Science is great for innovation and improving our lives, but let’s face it: there are some things we’ve pretty much got down pat. You wouldn’t expect, for example, that we could improve on something like… like counting.

So it may come as a surprise that a group of computer scientists have done just that: found a new way to solve a decades-old problem that asks what, on the face of it, looks to be a very simple problem – how many distinct things are there in front of me?

It’s a harder problem – and a smarter solution – than you might think.

**The Distinct Elements Problem**

Computers can be very smart, but they can also be very, very… not-smart. Just look at the recent explosion of AI chatbots for evidence of that: they’re great at sounding intelligent, but put ‘em to the test and you might just find yourself in an ouroboros of bullshit.

And sometimes, it’s the things that seem almost laughably simple to a human that cause the most trouble. Take counting, for example – specifically, counting distinct objects. For us, it’s easy: we look at the collection of objects, and our brain just kind of automatically sorts them into groups for us. We barely have to work at it at all.

For computers, on the other hand, it’s a fundamental and decades-old problem. And it’s one that really needs to be answered, since its applications in the modern world span everything from network traffic analysis – think Facebook or Twitter monitoring how many people are logged in at any given time – to fraud detection, to bioinformatics, to text analysis, and much more.

Now, obviously, we’ve been able to do those things for a while now, and that’s because this counting question – properly known as the Distinct Elements Problem – does have answers. They’re just not very good ones.

“Earlier known algorithms all were ‘hashing based,’ and the quality of that algorithm depended on the quality of hash functions that algorithm chooses,” explained Vinodchandran Variyam, a professor in the University of Nebraska–Lincoln’s School of Computing, in a statement last year.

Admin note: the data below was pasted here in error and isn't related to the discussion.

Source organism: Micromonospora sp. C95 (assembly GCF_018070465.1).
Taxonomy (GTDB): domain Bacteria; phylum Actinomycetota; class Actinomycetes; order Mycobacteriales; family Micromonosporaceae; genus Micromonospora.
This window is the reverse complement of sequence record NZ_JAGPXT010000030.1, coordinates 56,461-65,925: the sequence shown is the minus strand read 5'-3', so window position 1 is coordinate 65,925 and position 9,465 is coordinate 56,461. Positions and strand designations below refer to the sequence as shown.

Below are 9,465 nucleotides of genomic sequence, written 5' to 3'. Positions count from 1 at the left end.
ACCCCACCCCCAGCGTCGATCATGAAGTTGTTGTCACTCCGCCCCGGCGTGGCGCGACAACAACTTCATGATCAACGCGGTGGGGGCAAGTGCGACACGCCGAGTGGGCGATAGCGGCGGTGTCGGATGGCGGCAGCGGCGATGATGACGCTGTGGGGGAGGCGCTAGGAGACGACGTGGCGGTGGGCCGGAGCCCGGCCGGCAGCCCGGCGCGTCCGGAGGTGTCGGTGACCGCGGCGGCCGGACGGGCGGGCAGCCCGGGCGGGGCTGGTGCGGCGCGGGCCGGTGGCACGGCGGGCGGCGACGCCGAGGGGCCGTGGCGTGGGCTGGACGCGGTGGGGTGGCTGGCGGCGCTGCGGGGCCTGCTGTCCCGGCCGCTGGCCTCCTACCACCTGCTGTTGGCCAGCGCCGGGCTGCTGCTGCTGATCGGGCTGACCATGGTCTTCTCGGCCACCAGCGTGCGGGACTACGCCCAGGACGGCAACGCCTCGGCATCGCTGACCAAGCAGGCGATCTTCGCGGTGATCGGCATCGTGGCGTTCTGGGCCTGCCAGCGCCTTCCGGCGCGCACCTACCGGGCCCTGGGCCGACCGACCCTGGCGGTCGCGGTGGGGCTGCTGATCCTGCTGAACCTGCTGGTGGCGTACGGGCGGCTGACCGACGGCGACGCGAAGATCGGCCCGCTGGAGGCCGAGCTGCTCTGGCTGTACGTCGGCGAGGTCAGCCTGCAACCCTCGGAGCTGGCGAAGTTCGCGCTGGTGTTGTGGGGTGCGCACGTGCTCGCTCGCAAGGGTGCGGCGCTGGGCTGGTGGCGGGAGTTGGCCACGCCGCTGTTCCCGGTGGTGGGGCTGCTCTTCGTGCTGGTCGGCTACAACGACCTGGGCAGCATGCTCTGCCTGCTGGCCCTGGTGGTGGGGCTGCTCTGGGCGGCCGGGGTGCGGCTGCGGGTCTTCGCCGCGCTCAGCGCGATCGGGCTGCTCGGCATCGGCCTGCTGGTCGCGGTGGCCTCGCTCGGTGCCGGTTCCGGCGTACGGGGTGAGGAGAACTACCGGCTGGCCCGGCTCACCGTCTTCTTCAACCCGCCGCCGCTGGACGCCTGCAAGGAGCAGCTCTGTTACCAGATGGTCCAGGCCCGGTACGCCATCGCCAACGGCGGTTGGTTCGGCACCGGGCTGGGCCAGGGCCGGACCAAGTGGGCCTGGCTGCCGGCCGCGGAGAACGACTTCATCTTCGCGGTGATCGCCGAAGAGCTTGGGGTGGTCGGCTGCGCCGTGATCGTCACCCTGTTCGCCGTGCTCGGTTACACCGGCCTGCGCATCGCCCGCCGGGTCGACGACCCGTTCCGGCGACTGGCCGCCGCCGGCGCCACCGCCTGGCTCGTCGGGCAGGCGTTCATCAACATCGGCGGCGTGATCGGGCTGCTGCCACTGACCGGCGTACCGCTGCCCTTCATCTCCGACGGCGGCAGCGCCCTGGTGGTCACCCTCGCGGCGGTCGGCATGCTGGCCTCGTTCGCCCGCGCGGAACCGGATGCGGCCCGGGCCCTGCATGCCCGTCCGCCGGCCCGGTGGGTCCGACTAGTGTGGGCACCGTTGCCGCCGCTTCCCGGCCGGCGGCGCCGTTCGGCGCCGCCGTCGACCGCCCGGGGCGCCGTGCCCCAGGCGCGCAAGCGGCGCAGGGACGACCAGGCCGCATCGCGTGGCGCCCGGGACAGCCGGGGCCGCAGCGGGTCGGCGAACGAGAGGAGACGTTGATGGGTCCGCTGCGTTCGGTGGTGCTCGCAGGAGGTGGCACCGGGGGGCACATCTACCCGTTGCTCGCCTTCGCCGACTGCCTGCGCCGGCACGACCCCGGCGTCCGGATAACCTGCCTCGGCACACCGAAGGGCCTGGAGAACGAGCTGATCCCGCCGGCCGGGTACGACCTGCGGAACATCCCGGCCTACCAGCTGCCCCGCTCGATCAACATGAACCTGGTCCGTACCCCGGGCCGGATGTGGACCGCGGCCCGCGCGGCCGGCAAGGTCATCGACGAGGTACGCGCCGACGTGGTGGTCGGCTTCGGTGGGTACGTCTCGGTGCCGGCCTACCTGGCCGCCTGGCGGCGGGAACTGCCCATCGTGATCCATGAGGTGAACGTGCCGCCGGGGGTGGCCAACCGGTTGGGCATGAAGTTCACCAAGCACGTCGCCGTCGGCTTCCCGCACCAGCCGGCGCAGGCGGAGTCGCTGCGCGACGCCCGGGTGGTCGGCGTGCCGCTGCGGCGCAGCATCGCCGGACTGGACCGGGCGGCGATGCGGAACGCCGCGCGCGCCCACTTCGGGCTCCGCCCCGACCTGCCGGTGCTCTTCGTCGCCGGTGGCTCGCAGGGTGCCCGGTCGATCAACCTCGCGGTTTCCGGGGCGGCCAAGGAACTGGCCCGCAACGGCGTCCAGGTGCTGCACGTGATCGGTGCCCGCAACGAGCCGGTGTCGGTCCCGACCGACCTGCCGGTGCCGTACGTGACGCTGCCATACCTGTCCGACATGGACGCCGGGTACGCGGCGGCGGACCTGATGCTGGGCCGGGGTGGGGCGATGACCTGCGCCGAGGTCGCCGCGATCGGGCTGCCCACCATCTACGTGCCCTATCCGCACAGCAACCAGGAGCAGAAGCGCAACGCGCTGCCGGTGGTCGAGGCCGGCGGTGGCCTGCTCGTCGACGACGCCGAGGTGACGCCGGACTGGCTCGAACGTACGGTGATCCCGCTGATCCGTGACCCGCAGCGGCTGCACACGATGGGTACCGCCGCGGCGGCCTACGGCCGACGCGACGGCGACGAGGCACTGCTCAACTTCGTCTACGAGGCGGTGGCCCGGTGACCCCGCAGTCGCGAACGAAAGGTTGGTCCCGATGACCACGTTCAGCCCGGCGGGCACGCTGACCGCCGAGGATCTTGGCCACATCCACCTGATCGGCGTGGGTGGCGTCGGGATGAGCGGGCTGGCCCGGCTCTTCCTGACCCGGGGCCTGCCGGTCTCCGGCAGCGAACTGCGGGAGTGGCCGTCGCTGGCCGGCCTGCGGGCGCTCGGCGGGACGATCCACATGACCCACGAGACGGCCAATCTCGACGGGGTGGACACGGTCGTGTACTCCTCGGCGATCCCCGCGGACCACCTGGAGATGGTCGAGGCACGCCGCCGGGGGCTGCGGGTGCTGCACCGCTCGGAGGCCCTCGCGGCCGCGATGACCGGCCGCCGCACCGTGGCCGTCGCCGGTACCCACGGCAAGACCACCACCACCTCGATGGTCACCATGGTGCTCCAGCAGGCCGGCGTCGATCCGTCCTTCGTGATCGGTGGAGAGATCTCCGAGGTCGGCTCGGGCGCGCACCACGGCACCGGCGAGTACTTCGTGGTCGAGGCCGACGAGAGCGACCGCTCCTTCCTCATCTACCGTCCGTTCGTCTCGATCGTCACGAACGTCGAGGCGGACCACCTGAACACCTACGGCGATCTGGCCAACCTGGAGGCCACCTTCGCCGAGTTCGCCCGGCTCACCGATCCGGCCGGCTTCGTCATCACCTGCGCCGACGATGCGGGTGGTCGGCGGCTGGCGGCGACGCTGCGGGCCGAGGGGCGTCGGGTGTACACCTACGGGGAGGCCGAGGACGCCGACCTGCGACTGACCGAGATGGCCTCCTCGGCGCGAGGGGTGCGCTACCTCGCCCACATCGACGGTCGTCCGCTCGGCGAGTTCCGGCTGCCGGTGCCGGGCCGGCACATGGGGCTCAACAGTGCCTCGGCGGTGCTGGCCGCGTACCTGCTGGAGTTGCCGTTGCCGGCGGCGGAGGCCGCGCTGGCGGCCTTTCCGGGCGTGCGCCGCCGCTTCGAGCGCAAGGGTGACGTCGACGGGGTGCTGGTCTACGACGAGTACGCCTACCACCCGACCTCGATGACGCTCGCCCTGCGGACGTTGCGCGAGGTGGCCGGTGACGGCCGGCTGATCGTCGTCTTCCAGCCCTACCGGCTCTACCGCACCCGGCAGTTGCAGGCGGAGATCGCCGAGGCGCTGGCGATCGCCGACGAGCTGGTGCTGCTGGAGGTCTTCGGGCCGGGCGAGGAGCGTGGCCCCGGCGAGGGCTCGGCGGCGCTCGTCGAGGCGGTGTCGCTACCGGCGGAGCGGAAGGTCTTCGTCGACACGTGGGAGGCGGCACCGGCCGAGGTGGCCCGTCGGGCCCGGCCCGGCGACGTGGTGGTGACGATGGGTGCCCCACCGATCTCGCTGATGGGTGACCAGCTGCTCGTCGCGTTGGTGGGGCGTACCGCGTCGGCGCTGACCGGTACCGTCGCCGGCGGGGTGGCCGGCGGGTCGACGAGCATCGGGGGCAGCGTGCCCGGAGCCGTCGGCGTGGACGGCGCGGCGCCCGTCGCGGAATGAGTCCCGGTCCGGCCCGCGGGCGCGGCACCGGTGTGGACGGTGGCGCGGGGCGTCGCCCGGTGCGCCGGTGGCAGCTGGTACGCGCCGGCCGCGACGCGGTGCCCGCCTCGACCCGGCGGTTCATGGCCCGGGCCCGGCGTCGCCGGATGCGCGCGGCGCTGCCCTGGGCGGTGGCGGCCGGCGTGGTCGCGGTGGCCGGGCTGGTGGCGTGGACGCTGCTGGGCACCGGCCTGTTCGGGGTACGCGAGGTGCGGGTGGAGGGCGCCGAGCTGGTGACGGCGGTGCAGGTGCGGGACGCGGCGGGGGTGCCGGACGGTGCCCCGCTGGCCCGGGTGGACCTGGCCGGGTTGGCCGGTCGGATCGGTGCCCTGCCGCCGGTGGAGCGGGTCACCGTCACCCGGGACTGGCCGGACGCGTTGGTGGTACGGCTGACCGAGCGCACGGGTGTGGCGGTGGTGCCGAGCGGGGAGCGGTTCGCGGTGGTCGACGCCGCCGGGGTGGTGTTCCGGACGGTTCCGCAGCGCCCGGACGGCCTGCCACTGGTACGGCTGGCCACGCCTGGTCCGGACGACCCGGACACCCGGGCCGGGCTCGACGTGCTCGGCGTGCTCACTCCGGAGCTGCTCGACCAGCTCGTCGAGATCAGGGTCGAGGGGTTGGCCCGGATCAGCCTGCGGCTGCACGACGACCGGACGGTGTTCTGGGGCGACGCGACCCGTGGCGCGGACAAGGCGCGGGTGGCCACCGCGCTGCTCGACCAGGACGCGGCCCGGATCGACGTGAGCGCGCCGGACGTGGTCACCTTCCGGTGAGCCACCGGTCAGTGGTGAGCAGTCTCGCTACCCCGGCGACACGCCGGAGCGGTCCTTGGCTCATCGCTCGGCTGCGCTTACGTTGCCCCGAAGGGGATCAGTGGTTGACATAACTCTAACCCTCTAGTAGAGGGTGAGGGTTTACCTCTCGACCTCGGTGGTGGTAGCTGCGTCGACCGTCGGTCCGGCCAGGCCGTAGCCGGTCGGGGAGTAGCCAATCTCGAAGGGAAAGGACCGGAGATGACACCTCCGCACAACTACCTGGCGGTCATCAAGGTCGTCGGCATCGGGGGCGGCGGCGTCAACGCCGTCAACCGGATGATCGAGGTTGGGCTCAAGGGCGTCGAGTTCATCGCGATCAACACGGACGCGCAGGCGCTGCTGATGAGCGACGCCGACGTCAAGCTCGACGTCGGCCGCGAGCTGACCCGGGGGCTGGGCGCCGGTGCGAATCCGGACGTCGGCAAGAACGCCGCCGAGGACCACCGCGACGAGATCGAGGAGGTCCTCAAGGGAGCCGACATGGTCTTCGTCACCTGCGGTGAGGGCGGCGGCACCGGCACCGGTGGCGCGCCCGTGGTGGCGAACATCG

But, together with colleagues Sourav Chakraborty of the Indian Statistical Institute and Kuldeep Meel of the University of Toronto, he discovered a way to massively simplify the problem: “The new algorithm only uses a sampling strategy, and quality analysis can be done using elementary techniques.”

**How does it work?**

The new method, since named the CVM algorithm in honor of its inventors, drastically reduces memory requirements – an important advantage in this modern age of big data – and it does so using a neat trick of probability theory. To illustrate the concept, consider the example studied by Variyam and his colleagues, as well as a recent article in Quanta Magazine: imagine you’re counting the number of unique words in Shakespeare’s *Hamlet*, but you have only enough memory to store 100 words at a time.

First, you do the obvious: you record the first 100 unique words you come across. You’re now out of space – so you take a coin and flip it for each word. Heads, it stays; tails, you forget it.

At the end of this process, you’ll have around 50 unique words in your list. You restart the process from before – but this time, if you come to a word already on the list, you flip the coin again to see whether or not to delete it. Once you reach 100 words, you run through the list again, flipping a coin for each word and deleting or keeping it as prompted.